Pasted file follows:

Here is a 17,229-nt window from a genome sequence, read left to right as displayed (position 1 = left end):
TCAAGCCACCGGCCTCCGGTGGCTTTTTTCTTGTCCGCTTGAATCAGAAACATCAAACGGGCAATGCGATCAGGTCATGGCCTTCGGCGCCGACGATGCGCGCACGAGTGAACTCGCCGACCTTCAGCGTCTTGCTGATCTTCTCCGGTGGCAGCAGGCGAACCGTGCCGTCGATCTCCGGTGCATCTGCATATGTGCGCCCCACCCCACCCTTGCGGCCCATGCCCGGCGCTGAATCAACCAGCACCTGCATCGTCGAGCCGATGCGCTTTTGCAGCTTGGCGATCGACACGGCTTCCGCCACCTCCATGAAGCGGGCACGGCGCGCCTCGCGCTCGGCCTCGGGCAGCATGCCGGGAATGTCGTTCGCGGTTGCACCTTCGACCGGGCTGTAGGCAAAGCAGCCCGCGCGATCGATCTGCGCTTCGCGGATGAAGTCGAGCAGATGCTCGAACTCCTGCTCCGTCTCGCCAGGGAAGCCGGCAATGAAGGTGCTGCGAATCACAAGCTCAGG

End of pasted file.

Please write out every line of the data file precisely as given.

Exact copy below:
Here is a 17,229-nt window from a genome sequence, read left to right as displayed (position 1 = left end):
TCAAGCCACCGGCCTCCGGTGGCTTTTTTCTTGTCCGCTTGAATCAGAAACATCAAACGGGCAATGCGATCAGGTCATGGCCTTCGGCGCCGACGATGCGCGCACGAGTGAACTCGCCGACCTTCAGCGTCTTGCTGATCTTCTCCGGTGGCAGCAGGCGAACCGTGCCGTCGATCTCCGGTGCATCTGCATATGTGCGCCCCACCCCACCCTTGCGGCCCATGCCCGGCGCTGAATCAACCAGCACCTGCATCGTCGAGCCGATGCGCTTTTGCAGCTTGGCGATCGACACGGCTTCCGCCACCTCCATGAAGCGGGCACGGCGCGCCTCGCGCTCGGCCTCGGGCAGCATGCCGGGAATGTCGTTCGCGGTTGCACCTTCGACCGGGCTGTAGGCAAAGCAGCCCGCGCGATCGATCTGCGCTTCGCGGATGAAGTCGAGCAGATGCTCGAACTCCTGCTCCGTCTCGCCAGGGAAGCCGGCAATGAAGGTGCTGCGAATCACAAGCTCAGG